East wall:- aisle roof rises to about half the height of the tower. Just below the second string course is a flat-headed slit window with dressings of buff-yellow colour. Belfry window of standard form except that it has two louvred lights.

South wall:- lower courses in 'A' but sandstone slabs tend to blur the distinction between 'A' and 'B'. The lowest string course broken and above this is a broad slit window, its jambs mainly of limestone and with rendered edges. Masonry in this part of the wall more 'A' than 'B'. Standard belfry window with two lights; battlements etc, and again the wall rebuilt in 'C' immediately below the window.

West wall:- heavily covered in ivy and some remnant render/limewash. Appears to be mainly 'A' with 'C' high up. The belfry window has a single light.

North aisle - General. The original nave, but narrower and lower than the present nave and chancel. Of 13thC origin but reportedly rebuilt in 1746. How much was rebuilt it is impossible to determine from the fabric.

North wall:- the masonry is 'B' type but with limestone predominating. From the west a doorway with moulded jambs and a round-headed arch all in buff-brown sandstone. Two windows of similar design with round-headed arches and east of the more easterly window a chimney rises above the eaves; the windows retain most of their original 18thC glass. At the east angle the wall face is inset indicating complete rebuilding over the last 1m, and the quoins are in the same coloured sandstone as the window dressings.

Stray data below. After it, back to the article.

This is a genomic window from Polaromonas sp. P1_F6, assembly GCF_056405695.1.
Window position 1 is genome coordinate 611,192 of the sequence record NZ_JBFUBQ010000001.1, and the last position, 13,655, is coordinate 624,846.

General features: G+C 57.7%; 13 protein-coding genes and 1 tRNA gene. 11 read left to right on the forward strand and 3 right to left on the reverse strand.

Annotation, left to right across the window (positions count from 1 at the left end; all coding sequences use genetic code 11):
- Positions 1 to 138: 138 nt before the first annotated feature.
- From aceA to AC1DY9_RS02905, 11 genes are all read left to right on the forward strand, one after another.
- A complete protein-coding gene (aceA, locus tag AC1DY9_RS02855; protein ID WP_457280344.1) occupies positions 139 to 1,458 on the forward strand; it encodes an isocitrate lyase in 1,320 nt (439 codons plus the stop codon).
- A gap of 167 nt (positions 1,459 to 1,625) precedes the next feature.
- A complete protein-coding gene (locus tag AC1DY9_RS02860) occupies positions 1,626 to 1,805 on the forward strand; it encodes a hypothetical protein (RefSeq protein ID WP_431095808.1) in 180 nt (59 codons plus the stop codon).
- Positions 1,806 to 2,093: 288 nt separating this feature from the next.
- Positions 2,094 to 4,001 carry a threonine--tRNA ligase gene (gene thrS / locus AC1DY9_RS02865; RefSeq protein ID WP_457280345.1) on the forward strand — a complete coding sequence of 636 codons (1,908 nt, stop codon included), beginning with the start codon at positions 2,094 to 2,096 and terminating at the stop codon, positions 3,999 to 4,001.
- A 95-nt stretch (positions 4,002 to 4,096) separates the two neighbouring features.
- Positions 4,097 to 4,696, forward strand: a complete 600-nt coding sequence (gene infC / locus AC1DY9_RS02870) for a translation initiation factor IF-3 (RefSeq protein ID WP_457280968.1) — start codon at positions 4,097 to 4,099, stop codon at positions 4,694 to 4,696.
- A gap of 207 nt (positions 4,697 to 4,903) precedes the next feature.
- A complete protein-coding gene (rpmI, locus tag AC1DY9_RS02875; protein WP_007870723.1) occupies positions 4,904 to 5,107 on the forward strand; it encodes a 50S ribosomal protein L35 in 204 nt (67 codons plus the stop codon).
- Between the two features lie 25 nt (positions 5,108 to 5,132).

East wall:- the fabric is as the north wall. The east window small in relation to the wall as a whole: a four-centred arch with hoodmould over three cinquefoiled lights with panel tracery above, the panels with trefoiled heads; the jambs have hollow chamfers. Some original tracery survives though not in good condition; most jamb and archstones renewed.

South nave and chancel - General. Not differentiated externally.

East wall:- in a variation in 'A', but much of the wall hidden by vegetation. Later than the north nave, it has a clear juncture with the latter's east wall and is outset from it. The Perpendicular east window, larger than its counterpart in the north nave, has five cinquefoiled lights and panel tracery. under a four-centred arch with a hoodmould and weathered stops. Some of the jambstones and perhaps some of the tracery are original. Higher up in the gable are two holes of regular circular shape. Quoins at south-east angle are in red and yellow sandstone below and limestone above; only the yellow sandstone is original.